Tuesday, August 15, 2006

Red Hook Hype = Red Hook Gentrification?


Gowanus Lounge got an email from Portside New York Director Carolina Salguero after our appearance last week on The Brian Lehrer Show. Carolina had called in during the show and wrote that she never got to make her key point about Red Hook, which is that "the hype is threatening the hyped goods." We thought we'd include it here because the point is very valid. Rents have been shooting up in The Hook since stories starting appearing about how "hot" Red Hook is, and it's putting the squeeze on artists and others who'd taken refuge in the neighborhood because it was still relatively affordable. The entry at portsidenewyork says, in part:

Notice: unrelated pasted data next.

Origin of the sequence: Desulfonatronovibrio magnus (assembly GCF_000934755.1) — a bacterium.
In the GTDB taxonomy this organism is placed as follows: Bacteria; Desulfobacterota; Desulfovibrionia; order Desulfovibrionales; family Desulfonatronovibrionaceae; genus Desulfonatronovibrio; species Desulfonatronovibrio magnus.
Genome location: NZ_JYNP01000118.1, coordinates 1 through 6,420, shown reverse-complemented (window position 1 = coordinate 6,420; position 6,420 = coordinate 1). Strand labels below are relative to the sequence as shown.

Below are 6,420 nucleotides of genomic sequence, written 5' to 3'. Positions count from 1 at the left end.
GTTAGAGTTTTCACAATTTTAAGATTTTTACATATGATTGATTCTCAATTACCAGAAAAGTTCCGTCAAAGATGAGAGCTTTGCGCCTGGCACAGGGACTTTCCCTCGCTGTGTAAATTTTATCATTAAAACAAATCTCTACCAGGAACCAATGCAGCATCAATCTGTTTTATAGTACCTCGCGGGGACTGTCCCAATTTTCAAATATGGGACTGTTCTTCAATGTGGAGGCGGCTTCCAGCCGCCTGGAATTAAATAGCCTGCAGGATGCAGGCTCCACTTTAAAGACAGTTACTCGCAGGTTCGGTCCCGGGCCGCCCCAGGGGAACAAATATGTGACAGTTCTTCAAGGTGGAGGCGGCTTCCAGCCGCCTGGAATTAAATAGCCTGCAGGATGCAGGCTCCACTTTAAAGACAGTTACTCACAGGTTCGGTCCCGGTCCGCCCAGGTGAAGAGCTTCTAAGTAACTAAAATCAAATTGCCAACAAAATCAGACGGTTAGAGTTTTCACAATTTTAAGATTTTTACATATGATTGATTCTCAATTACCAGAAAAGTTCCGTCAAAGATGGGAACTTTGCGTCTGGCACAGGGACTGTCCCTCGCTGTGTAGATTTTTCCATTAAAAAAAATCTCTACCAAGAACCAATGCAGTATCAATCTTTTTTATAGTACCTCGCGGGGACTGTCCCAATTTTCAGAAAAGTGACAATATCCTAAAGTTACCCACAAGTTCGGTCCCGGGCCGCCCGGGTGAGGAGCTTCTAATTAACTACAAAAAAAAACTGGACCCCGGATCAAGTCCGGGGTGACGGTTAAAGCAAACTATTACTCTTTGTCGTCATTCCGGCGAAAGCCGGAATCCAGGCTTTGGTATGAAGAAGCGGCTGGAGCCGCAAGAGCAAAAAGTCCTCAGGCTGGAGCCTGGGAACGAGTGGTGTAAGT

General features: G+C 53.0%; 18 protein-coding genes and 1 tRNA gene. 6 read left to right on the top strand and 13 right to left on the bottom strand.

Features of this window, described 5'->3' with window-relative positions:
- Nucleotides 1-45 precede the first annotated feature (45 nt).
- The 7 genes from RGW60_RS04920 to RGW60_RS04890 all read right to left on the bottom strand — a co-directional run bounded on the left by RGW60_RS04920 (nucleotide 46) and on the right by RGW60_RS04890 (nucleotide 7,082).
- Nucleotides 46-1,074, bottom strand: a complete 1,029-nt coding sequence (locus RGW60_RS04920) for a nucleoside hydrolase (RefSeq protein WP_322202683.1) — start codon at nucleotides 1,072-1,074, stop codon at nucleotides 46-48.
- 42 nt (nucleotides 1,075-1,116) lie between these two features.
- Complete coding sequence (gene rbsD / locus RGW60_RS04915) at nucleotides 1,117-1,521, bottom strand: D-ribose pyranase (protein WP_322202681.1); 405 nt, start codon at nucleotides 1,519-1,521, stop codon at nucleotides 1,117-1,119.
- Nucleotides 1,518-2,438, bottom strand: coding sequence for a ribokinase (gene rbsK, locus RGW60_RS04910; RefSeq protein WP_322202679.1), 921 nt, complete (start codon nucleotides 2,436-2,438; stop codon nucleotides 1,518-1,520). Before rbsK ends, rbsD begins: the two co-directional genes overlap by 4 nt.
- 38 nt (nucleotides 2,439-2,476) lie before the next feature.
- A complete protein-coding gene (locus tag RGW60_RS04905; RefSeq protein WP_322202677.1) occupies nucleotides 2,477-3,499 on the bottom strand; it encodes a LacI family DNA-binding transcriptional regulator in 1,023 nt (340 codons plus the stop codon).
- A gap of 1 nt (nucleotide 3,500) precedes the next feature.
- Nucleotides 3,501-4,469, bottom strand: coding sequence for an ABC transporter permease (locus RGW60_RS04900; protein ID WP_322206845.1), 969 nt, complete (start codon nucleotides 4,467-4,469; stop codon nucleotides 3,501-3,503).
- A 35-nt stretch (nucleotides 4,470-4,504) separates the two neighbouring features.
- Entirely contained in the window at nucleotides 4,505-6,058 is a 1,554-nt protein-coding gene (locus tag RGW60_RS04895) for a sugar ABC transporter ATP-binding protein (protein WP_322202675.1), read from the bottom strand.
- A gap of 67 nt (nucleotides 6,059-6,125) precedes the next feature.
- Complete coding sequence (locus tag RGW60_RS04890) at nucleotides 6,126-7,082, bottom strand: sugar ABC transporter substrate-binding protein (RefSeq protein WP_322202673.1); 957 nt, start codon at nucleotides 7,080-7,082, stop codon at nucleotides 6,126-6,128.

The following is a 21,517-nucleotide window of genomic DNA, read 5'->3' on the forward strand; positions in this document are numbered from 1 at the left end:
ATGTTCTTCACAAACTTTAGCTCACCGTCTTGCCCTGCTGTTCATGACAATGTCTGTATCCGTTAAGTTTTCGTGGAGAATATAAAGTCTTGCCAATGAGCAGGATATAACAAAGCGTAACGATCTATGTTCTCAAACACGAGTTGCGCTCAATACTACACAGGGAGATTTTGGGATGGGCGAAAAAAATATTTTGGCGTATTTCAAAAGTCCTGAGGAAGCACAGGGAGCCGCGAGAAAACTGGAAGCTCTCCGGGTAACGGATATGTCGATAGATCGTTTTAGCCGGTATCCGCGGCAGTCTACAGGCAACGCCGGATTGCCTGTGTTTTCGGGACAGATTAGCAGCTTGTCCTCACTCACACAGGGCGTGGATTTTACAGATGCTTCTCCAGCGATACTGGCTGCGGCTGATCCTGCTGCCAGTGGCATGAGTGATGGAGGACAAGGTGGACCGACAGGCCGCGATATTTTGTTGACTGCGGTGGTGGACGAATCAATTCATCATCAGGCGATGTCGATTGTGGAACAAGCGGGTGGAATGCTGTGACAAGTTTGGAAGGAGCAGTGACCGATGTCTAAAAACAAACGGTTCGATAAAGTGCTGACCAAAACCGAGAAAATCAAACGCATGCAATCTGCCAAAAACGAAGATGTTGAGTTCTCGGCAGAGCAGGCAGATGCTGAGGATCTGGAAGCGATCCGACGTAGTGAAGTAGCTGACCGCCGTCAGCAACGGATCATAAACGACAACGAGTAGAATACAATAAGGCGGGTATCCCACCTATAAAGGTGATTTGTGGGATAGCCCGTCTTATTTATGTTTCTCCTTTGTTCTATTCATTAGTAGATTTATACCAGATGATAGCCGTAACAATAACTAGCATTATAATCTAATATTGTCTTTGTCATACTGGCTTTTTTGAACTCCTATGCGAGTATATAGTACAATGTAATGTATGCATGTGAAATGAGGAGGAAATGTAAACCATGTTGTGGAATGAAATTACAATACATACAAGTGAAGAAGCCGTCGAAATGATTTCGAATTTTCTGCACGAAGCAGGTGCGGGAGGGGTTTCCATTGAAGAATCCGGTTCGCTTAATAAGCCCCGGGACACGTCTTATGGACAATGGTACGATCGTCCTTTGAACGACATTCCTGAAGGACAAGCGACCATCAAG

The hyping of the neighborhood may threaten the features much touted (new hip venues and artists). What she would have said, if she could sound bite better, was that artists have begun moving out, and the pace of new storefronts on Van Brunt has slowed the past year, most likely due to high rents. Barbara Corcoran announced in the New York Times last April that she'd pay for her new $1.075 million Van Brunt building with rents that included $2,000 for a 600 square foot store. Asking prices for storefronts rose immediately. Her storefront remains empty.
As do many others, no doubt because there is no way that businesses can cover the new "hot Red Hook" rents with what remains a modest level of traffic.


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